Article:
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Inferring Adolescent Social Networks Using Partial Ego-Network Substance Use Data

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Doctoral thesis

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This dissertation explores the social network processes involved in adolescent substance use. Over the past three decades, researchers have focused on, with increasing clarity, the specific dynamics of peer selection and peer influence in their attempts to understand how adolescents first use a substance, what compels them to continue use, and why some of them quit. However, the exact nature of interplay between those two key social processes continues to be elusive, due to the lack of both robust longitudinal network data and sophisticated network methodologies capable of addressing such data it is only in recent years that advances in the field have improved these deficiencies. The research presented here adopts an alternative approach using a large cross-sectional data set that is not without its limitations, but still manages to produce specific parameters for selection and influence some of which are surprisingly similar to those reported in some recent work on this topic. Inferences to describe adolescent networks are drawn from partially-formed ego network data contained in the 1998 and 1999 survey years of the National Survey on Drug Use and Health a modest level of precision in these analyses is achievable thanks to the large sample size. A custom Poissonbinomialmultinomial mixture is employed to extract precise peer network properties from ordinal response data having categories of proportions which implicitly cover the 0,1 interval.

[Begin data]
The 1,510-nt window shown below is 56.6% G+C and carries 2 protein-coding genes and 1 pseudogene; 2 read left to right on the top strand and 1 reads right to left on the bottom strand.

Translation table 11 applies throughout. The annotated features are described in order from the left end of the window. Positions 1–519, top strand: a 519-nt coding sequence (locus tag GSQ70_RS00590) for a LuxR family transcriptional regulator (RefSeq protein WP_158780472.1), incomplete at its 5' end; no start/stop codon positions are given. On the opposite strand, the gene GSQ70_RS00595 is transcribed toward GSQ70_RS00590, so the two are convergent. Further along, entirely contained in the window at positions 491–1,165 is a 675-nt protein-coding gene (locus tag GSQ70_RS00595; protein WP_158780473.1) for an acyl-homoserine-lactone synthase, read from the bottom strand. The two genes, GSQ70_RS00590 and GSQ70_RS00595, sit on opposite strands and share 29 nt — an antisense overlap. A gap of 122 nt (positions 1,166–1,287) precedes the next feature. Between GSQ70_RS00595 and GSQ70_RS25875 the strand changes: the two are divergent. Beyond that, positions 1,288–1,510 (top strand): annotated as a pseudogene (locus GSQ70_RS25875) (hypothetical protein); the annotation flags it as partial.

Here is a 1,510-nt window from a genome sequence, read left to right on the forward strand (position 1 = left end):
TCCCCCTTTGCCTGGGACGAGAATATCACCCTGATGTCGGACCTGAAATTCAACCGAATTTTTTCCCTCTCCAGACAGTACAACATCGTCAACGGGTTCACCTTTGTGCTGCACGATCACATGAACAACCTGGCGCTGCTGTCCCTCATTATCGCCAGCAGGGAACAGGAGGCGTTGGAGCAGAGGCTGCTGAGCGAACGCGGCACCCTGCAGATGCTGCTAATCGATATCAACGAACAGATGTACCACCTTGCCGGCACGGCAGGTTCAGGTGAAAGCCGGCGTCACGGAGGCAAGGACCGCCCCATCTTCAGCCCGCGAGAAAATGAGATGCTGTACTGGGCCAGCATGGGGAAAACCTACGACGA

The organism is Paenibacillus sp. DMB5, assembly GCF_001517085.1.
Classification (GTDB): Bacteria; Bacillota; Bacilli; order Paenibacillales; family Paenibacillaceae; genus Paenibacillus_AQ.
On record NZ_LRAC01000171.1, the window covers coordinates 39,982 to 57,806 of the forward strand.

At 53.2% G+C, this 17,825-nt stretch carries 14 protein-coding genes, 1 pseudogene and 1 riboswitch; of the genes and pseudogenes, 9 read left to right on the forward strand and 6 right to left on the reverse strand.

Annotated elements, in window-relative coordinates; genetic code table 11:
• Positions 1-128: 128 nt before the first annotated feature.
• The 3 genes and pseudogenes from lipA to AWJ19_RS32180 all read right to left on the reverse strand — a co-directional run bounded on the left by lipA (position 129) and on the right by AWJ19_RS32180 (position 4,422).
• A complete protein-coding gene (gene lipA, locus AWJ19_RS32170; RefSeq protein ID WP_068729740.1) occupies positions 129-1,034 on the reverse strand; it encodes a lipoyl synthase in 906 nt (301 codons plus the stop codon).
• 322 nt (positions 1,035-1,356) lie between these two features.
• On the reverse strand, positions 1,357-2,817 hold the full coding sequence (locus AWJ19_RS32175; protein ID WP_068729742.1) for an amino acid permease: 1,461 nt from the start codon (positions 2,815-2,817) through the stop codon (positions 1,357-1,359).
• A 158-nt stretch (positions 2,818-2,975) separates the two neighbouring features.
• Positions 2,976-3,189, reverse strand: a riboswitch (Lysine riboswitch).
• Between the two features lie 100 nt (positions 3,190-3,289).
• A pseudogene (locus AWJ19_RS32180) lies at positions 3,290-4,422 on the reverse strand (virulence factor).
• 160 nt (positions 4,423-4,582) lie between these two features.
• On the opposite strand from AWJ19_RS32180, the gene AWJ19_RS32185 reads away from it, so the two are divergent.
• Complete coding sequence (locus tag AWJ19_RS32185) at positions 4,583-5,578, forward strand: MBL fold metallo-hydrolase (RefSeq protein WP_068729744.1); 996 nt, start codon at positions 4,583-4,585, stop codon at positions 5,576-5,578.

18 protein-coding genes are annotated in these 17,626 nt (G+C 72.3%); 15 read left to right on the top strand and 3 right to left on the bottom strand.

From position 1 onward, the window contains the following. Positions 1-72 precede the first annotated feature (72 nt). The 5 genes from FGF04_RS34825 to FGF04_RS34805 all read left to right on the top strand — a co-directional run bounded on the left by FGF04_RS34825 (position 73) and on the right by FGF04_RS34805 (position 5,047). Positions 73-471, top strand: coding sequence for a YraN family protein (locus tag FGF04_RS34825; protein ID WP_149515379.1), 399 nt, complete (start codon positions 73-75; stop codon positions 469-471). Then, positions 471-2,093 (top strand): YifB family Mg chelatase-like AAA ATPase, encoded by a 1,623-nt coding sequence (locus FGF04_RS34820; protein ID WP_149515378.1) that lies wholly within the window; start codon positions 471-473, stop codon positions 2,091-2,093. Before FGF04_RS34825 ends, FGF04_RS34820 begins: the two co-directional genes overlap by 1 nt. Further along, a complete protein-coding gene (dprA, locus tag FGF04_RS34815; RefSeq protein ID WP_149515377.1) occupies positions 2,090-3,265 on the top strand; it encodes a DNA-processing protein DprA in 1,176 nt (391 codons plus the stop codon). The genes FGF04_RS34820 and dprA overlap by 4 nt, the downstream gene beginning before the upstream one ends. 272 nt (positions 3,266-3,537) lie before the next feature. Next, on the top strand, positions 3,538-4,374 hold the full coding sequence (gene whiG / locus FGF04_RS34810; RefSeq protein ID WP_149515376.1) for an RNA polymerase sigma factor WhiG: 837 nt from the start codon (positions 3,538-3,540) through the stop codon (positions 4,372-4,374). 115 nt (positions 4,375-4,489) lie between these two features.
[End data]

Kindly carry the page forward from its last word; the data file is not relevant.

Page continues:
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  • Sociology and Law

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